There are a few things I want to blog about today, the first of which is that I just learned to drive a stick shift. Oh man was that hard. A few days ago, Christian and I went to the police station to ask whether my driver’s license constituted an international license. It was a pretty funny situation because it took not one but five different police officers to figure it out. The part that confused them the most was my height and weight; they were under the impression it was some sort of motorcycle or moped code.
Since I got the go ahead from the police station, Christian has been determined to teach me a few things about driving a stick. Not only was I trying to learn stick shifting, but I was doing it in German—multitasking to the extreme. After grocery shopping, Christian drove me to a deserted street (thank god) and basically said ‘have at it.’ If I give myself a generous compliment, I think I only stalled the car five times. Not too shabby for my first time I think.
The last few days here in Oldenburg have been dedicated to what I consider one of the authentic German sports: handball. For those of you who don’t know the rules of handball, it’s one part soccer, three parts basketball, with a hint of softball. The main rules of handball are: you can’t touch the ball with your feet, you can’t run with the ball for more than 3 steps or 3 seconds, and you can’t step into the goalie’s semi-circle when trying to score.
My oldest host sister, Johanne, plays on a youth handball team for TSG Haten-Sandkrug in the vicinity of Oldenburg. There are 21 girls on her team, 10 girls on team 1 and 11 girls on team 2. Only 7 girls play at a time, one goalie and 6 players on the field. The first encounter I had with handball was at Johanne’s handball match last Saturday. Team TSG Haten-Sandkrug was beat mercilessly 20-8. It’s refreshing to see that parents are the same the world over. In a crowd of parents, there’s the one who yells at their kid too loudly, the one who feels like they know the game better than anything else, and the parent who gives endless amounts of encouragement to every player on the team.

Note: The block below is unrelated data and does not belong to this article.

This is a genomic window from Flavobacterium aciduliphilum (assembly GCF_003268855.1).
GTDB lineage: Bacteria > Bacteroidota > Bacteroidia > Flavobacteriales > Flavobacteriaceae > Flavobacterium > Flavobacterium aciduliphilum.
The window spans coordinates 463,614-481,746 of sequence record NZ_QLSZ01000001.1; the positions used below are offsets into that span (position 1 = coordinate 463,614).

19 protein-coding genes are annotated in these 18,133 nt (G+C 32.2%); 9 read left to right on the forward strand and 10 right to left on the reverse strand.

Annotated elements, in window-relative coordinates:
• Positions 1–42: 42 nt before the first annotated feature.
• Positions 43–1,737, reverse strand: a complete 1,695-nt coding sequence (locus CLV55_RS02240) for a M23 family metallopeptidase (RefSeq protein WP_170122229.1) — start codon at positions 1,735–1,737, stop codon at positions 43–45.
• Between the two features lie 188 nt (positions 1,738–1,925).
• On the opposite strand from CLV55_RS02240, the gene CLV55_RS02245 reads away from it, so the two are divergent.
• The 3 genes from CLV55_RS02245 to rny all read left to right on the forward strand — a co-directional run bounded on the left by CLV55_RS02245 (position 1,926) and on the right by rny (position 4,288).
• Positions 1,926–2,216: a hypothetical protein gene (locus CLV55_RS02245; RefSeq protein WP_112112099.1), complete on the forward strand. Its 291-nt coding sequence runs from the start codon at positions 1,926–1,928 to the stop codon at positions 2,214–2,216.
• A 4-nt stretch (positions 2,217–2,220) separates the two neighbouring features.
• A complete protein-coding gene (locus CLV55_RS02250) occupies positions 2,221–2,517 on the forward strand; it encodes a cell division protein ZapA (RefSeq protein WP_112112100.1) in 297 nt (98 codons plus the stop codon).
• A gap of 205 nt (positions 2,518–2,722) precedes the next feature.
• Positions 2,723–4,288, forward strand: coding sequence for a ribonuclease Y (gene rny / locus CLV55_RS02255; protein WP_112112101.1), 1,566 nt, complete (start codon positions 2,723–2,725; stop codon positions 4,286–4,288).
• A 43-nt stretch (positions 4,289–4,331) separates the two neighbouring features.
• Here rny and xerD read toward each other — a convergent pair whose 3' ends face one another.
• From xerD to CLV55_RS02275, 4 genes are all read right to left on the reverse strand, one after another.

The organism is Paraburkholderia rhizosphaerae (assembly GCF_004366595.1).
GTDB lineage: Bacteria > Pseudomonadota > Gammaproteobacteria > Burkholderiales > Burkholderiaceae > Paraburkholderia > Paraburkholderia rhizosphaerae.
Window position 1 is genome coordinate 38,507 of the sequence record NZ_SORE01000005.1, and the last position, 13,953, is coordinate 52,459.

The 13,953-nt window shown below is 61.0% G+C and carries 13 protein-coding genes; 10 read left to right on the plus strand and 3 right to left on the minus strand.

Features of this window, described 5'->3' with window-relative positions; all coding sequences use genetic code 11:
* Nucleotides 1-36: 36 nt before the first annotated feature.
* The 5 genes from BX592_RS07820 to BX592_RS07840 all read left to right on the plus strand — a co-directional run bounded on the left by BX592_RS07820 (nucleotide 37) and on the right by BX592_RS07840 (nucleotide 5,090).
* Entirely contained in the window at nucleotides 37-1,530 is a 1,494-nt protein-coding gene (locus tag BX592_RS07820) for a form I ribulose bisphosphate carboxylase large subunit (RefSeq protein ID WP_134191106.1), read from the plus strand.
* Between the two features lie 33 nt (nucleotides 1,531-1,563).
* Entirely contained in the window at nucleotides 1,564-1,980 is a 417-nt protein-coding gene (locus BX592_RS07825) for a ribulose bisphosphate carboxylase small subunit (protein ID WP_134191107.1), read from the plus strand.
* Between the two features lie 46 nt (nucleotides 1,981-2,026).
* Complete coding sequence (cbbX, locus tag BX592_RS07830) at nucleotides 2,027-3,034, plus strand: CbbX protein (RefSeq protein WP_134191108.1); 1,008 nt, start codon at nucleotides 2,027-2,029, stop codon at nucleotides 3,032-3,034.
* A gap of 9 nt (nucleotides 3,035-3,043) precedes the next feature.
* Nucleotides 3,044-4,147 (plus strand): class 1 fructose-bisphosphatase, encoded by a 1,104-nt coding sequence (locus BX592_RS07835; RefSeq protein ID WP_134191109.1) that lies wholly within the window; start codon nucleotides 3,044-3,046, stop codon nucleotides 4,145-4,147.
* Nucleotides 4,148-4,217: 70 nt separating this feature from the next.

Johanne had the opportunity on Sunday to participate in a professional women’s handball game in Oldenburg. Every Sunday, the women’s professional team invites 28 youth handball players to run on the court with them and last week was Johanne’s turn. Before I went to the match, my expectation was that I would be one of maybe 100 people there. To my surprise, however, there were over 3,000 in attendance and it was a spectacle comparable to a men’s college basketball game. It’s no surprise to anyone in the US that most women’s sporting events have low turnout rates. But in Germany, women’s handball seems to be entirely different. There were strobe lights, spot lights, loud music, and a fan section with lots of enthusiasm. Each team has a traveling band that beats a drum through all 60 minutes of regulation play.
In comparison to the slow-played youth game I saw on Saturday, the professional teams were so incredibly talented and speedy! There was so much energy from the crowd and on the court! There was one play that was particularly exciting. The home team’s best player, Angie Geschke, was allotted one free throw, and similar to soccer, she was allowed to stay at the free throw line and attempt to score.
As Angie threw the ball, the opposing team’s goalie ducked in the way and got hit right in the face. To the referees, it was seen as an intentional attempt at injuring another player and Angie was red carded and got kicked out of the game. When the referee held up the red card, the crowd went absolutely wild. I went wild. It was the worst call of the game and even though it was my first professional handball game, Angie had already become my favorite. Oldenburg ended up winning the game by one point. It was amazing how tense the entire game was and I can fairly say that handball is now one of my favorite games to watch.
In attempt to be a part of German culture, I opted to go to Johanne’s handball practice yesterday, assuming that with my years of playing softball, I could manage to throw and catch a ball twice the size. My expectation was that we would do throwing and catching exercises, but instead the entire training session felt like a gymnastics routine. We practiced forward somersaults, cartwheels, handstands, and round-offs. I’m almost 21 and I know what I’m capable of and what I’m not—and I was quickly reminded that I am very incapable of doing such tricks. Maybe when I return to practice Thursday, things will go a little more smoothly for me.